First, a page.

I did my undergrad from the College of Engineering, Guindy (CEG), Madras – one of the oldest engineering colleges in India. Surprisingly, there were several girls in my class. Our major problems used to be in the mechanical workshop (smithy, welding and carpentry), IC engines lab, fluid mechanics lab and machines lab. Yes, many of the technicians in these labs used to discourage us saying, “After all this education, you are going to be confined to the kitchen. So, why are you wasting these engineering seats?”


Q. How do you compare and contrast the education and culture at IITs and foreign universities?

I have never studied in a foreign university, so my comments are based on second hand opinion. UG education is pretty good in IITs. However, research facilities are better and the time and money available for research are more in many high-ranking foreign universities. The work culture also appears to differ – many of the graduate students in the universities abroad do NOT copy or resort to unfair means because they think it implies a lack of self-respect. I cannot say that that is the case for all students in IITs.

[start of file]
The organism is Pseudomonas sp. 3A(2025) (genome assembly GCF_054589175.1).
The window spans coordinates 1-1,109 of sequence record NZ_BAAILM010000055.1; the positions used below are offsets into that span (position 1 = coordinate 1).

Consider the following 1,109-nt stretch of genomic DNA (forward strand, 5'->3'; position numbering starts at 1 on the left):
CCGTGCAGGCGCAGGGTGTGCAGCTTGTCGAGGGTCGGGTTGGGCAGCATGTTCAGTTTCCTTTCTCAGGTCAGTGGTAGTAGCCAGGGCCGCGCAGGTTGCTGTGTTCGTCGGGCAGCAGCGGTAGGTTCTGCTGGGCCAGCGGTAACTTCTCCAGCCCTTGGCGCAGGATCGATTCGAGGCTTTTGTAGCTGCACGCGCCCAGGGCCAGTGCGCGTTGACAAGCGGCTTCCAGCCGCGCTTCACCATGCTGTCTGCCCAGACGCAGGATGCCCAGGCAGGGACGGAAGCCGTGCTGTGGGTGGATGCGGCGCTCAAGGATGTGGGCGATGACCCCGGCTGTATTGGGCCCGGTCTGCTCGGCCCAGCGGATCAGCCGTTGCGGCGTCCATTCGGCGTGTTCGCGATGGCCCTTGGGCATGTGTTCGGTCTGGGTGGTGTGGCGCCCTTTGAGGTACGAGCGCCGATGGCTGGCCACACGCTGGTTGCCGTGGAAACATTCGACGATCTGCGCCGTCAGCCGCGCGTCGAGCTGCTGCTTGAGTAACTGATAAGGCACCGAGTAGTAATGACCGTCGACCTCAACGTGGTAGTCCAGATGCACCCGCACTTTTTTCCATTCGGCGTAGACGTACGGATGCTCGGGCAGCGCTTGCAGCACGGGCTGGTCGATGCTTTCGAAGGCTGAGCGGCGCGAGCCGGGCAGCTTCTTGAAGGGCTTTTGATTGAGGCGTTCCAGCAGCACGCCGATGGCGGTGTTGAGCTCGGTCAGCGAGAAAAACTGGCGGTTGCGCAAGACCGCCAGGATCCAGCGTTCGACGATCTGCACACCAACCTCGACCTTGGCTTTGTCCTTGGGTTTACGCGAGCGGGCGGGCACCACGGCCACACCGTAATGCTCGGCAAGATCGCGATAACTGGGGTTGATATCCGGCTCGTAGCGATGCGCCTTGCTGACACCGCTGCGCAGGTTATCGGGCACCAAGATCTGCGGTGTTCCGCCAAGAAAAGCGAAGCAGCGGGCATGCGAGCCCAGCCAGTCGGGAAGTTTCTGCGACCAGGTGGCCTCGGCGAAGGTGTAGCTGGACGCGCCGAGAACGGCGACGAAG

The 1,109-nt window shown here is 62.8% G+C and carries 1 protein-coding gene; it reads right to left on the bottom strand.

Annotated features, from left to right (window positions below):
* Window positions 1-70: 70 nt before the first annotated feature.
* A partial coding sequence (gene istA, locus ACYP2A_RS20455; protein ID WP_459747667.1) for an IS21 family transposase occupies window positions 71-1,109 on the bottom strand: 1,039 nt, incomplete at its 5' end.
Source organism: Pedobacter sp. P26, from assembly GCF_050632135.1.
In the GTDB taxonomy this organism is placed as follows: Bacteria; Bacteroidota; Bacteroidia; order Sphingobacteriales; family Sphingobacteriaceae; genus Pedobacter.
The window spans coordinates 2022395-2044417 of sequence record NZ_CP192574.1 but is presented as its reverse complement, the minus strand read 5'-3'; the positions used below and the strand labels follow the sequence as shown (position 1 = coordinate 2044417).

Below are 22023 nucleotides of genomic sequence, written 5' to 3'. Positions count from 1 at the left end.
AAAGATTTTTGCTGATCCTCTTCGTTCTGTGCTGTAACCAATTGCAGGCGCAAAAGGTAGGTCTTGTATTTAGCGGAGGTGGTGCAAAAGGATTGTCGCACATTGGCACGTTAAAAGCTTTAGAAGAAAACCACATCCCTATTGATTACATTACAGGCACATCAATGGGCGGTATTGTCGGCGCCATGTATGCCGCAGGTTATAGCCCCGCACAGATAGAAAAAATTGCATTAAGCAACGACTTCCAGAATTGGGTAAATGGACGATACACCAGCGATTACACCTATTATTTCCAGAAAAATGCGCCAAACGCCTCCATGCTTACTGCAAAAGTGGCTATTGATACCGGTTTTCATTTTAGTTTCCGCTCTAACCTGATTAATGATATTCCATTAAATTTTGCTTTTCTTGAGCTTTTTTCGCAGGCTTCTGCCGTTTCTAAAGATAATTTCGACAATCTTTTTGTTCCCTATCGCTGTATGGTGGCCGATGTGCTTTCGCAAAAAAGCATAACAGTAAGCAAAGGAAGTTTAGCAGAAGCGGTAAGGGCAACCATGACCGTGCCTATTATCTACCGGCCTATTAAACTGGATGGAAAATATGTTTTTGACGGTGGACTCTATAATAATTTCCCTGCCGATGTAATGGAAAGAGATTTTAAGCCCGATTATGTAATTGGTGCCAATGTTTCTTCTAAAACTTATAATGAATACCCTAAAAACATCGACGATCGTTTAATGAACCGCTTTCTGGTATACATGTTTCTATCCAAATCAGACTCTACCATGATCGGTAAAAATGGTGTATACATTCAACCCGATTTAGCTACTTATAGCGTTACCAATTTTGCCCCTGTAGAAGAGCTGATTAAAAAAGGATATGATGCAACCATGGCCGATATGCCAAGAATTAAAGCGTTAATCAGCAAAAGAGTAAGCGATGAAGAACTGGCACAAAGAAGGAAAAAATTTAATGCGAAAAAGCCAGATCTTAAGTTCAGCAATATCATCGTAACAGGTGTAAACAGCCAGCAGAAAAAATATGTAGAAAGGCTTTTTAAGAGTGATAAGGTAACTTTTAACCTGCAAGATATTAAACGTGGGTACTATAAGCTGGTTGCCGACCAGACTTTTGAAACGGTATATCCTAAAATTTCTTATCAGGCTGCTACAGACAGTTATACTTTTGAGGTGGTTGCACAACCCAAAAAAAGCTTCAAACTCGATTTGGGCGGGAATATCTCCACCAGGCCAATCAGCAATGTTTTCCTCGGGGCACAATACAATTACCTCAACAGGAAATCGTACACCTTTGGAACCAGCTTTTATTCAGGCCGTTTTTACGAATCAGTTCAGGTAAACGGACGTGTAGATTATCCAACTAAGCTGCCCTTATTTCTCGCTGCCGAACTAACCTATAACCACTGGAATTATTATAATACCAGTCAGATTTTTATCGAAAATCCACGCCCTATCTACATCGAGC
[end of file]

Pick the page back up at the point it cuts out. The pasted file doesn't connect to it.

Q. What changes do you see in undergraduate students today compared to when you were an undergraduate yourself? How has the quality of students coming to IITs changed? Do you feel that the environment has become more competitive?

Two major changes: Previously, the number of seats was limited; so, only select few got IIT admission. Also, the question paper in JEE used to be subjective. So, the process of eliminating the wrong answers wouldn’t work. This ensured that the students who entered IITs had a rigorous grounding in the sciences, especially Maths and Physics, enabling many of them to apply these to any field of science, engineering and technology. Many of them were extremely creative. Now, the number of available seats has increased tremendously. Therefore, the students come from a variety of backgrounds and the question papers have to be set very carefully for the courses taught in IIT, so that no one is penalized. The environment has become unhealthily competitive for the top 20% to 30% of students. But, the bottom 30% of students get completely discouraged and stop caring.


Q. From your experiences, any learnings that you would like to give to students. Also, anything that you believe students should know while doing their bachelors which they don’t?